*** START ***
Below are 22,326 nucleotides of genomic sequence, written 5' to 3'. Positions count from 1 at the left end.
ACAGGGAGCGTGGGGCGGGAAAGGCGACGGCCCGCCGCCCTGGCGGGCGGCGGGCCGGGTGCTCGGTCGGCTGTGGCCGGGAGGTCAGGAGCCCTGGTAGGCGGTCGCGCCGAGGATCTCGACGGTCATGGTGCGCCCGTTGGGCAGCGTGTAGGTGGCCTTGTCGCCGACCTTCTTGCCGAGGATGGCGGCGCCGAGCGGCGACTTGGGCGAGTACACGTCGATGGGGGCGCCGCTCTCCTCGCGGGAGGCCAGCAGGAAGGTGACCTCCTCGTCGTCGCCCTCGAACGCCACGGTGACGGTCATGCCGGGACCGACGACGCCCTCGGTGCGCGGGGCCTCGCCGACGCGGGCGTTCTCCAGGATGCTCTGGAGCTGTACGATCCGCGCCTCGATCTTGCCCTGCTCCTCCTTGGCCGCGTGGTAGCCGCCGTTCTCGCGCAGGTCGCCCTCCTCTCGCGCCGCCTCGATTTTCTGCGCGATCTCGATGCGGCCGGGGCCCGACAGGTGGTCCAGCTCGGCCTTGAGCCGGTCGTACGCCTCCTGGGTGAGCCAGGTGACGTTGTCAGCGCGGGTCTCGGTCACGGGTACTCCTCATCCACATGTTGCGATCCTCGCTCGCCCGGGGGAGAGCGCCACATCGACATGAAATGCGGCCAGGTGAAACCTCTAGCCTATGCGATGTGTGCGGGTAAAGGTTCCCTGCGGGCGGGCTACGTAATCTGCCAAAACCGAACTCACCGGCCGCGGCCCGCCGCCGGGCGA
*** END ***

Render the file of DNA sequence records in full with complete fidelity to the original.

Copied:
Below are 22,326 nucleotides of genomic sequence, written 5' to 3'. Positions count from 1 at the left end.
ACAGGGAGCGTGGGGCGGGAAAGGCGACGGCCCGCCGCCCTGGCGGGCGGCGGGCCGGGTGCTCGGTCGGCTGTGGCCGGGAGGTCAGGAGCCCTGGTAGGCGGTCGCGCCGAGGATCTCGACGGTCATGGTGCGCCCGTTGGGCAGCGTGTAGGTGGCCTTGTCGCCGACCTTCTTGCCGAGGATGGCGGCGCCGAGCGGCGACTTGGGCGAGTACACGTCGATGGGGGCGCCGCTCTCCTCGCGGGAGGCCAGCAGGAAGGTGACCTCCTCGTCGTCGCCCTCGAACGCCACGGTGACGGTCATGCCGGGACCGACGACGCCCTCGGTGCGCGGGGCCTCGCCGACGCGGGCGTTCTCCAGGATGCTCTGGAGCTGTACGATCCGCGCCTCGATCTTGCCCTGCTCCTCCTTGGCCGCGTGGTAGCCGCCGTTCTCGCGCAGGTCGCCCTCCTCTCGCGCCGCCTCGATTTTCTGCGCGATCTCGATGCGGCCGGGGCCCGACAGGTGGTCCAGCTCGGCCTTGAGCCGGTCGTACGCCTCCTGGGTGAGCCAGGTGACGTTGTCAGCGCGGGTCTCGGTCACGGGTACTCCTCATCCACATGTTGCGATCCTCGCTCGCCCGGGGGAGAGCGCCACATCGACATGAAATGCGGCCAGGTGAAACCTCTAGCCTATGCGATGTGTGCGGGTAAAGGTTCCCTGCGGGCGGGCTACGTAATCTGCCAAAACCGAACTCACCGGCCGCGGCCCGCCGCCGGGCGA